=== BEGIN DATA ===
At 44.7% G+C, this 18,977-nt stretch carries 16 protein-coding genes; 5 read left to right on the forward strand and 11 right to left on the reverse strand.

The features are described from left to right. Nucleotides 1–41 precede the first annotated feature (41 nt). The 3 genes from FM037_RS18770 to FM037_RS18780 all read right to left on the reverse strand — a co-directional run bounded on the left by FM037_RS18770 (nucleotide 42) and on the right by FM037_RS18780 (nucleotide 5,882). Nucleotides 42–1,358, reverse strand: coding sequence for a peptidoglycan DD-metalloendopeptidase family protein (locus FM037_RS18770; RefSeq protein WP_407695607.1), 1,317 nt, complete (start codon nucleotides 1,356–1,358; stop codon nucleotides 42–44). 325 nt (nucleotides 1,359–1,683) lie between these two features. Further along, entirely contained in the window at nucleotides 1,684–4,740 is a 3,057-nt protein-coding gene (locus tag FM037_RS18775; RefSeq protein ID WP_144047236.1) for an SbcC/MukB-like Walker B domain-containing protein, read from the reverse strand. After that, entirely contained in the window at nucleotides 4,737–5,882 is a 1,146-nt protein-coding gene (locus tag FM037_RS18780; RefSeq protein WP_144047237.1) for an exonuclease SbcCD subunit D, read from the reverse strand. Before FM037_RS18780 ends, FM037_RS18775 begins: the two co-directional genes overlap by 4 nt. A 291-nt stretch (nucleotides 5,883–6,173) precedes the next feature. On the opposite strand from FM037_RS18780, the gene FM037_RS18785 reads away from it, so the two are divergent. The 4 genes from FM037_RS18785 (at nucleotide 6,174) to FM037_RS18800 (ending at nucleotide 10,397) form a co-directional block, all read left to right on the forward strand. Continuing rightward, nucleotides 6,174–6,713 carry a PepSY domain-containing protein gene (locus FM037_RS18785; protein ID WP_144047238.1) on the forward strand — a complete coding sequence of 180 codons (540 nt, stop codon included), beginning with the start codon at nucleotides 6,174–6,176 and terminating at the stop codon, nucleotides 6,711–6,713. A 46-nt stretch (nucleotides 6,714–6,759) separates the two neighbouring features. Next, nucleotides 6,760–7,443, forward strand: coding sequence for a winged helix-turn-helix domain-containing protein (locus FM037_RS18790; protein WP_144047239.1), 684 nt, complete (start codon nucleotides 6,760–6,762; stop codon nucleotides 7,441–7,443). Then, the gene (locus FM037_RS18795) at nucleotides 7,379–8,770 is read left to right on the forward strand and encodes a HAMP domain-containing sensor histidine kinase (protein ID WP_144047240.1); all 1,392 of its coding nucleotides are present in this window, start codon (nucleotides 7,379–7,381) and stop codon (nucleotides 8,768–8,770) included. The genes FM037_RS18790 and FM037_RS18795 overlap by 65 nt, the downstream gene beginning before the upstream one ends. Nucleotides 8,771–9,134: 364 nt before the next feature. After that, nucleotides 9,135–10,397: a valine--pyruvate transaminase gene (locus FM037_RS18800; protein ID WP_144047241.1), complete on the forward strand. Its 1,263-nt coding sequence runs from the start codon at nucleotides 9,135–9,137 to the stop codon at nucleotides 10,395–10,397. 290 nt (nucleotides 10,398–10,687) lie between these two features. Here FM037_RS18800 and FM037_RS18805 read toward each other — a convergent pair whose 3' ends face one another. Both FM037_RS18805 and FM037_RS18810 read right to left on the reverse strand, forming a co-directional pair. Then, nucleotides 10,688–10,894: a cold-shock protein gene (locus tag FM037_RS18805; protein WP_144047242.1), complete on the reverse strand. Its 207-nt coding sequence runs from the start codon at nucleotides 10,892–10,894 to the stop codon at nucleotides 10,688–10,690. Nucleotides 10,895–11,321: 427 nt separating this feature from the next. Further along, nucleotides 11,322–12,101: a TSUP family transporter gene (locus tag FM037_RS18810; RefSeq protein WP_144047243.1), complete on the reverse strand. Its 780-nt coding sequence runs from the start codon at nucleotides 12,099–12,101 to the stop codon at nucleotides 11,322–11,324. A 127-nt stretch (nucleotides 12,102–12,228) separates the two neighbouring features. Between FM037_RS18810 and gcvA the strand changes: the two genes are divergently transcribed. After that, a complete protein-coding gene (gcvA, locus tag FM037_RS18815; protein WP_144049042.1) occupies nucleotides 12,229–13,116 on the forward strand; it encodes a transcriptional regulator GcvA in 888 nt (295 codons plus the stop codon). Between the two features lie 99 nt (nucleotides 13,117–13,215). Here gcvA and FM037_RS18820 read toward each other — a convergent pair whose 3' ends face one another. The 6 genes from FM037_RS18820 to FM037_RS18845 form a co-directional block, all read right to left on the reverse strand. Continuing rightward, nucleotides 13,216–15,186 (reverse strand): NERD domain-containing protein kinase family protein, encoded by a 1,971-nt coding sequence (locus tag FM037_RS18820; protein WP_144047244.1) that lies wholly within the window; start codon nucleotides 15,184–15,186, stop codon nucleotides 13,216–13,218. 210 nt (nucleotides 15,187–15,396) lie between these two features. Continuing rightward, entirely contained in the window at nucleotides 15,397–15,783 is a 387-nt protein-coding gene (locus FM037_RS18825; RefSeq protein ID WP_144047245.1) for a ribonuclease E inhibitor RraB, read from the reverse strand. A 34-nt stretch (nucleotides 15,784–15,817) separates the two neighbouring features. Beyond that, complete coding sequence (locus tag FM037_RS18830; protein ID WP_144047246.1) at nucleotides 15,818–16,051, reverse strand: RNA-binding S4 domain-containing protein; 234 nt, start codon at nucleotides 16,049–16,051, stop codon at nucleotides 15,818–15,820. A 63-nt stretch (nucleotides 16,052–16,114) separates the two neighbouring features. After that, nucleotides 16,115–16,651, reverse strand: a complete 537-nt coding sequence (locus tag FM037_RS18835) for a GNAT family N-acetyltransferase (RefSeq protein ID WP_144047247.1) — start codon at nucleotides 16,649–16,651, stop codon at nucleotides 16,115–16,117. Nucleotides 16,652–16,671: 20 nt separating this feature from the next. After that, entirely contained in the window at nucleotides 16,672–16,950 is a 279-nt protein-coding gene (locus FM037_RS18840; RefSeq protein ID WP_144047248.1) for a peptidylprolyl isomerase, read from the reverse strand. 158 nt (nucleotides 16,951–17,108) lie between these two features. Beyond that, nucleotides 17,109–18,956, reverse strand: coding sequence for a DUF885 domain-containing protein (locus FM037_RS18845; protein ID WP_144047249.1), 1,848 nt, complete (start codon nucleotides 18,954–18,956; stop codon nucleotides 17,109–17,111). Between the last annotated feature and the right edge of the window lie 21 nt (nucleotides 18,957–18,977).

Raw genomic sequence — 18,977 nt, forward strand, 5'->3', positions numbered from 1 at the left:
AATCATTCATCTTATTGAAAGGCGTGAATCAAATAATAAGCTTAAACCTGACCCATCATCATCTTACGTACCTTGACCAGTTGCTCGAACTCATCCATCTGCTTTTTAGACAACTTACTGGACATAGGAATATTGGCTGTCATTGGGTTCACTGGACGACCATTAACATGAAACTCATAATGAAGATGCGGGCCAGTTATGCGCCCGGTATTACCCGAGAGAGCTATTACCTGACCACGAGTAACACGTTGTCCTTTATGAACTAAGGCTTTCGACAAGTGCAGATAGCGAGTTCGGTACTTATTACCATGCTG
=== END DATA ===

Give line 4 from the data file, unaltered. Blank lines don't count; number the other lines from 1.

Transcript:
AATCATTCATCTTATTGAAAGGCGTGAATCAAATAATAAGCTTAAACCTGACCCATCATCATCTTACGTACCTTGACCAGTTGCTCGAACTCATCCATCTGCTTTTTAGACAACTTACTGGACATAGGAATATTGGCTGTCATTGGGTTCACTGGACGACCATTAACATGAAACTCATAATGAAGATGCGGGCCAGTTATGCGCCCGGTATTACCCGAGAGAGCTATTACCTGACCACGAGTAACACGTTGTCCTTTATGAACTAAGGCTTTCGACAAGTGCAGATAGCGAGTTCGGTACTTATTACCATGCTG